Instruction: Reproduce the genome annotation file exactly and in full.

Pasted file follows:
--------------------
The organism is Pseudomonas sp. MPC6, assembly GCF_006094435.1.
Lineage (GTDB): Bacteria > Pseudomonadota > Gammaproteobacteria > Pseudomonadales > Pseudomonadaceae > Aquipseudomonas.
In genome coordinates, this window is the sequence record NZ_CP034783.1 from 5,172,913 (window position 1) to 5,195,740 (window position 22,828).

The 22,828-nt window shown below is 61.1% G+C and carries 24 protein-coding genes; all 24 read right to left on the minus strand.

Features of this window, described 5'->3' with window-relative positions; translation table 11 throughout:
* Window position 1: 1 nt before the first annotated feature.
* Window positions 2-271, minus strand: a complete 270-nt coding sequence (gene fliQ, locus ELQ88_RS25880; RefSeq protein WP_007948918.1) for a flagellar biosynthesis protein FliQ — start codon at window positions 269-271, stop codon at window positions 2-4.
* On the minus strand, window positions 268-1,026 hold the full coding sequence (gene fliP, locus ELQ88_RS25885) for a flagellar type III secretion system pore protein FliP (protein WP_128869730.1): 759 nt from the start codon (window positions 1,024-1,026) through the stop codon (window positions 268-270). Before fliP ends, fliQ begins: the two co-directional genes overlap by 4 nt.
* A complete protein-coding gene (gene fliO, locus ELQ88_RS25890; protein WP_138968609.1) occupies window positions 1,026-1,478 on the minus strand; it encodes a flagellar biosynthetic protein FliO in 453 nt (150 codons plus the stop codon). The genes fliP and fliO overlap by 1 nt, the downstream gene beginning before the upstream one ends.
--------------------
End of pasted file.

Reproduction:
The organism is Pseudomonas sp. MPC6, assembly GCF_006094435.1.
Lineage (GTDB): Bacteria > Pseudomonadota > Gammaproteobacteria > Pseudomonadales > Pseudomonadaceae > Aquipseudomonas.
In genome coordinates, this window is the sequence record NZ_CP034783.1 from 5,172,913 (window position 1) to 5,195,740 (window position 22,828).

The 22,828-nt window shown below is 61.1% G+C and carries 24 protein-coding genes; all 24 read right to left on the minus strand.

Features of this window, described 5'->3' with window-relative positions; translation table 11 throughout:
* Window position 1: 1 nt before the first annotated feature.
* Window positions 2-271, minus strand: a complete 270-nt coding sequence (gene fliQ, locus ELQ88_RS25880; RefSeq protein WP_007948918.1) for a flagellar biosynthesis protein FliQ — start codon at window positions 269-271, stop codon at window positions 2-4.
* On the minus strand, window positions 268-1,026 hold the full coding sequence (gene fliP, locus ELQ88_RS25885) for a flagellar type III secretion system pore protein FliP (protein WP_128869730.1): 759 nt from the start codon (window positions 1,024-1,026) through the stop codon (window positions 268-270). Before fliP ends, fliQ begins: the two co-directional genes overlap by 4 nt.
* A complete protein-coding gene (gene fliO, locus ELQ88_RS25890; protein WP_138968609.1) occupies window positions 1,026-1,478 on the minus strand; it encodes a flagellar biosynthetic protein FliO in 453 nt (150 codons plus the stop codon). The genes fliP and fliO overlap by 1 nt, the downstream gene beginning before the upstream one ends.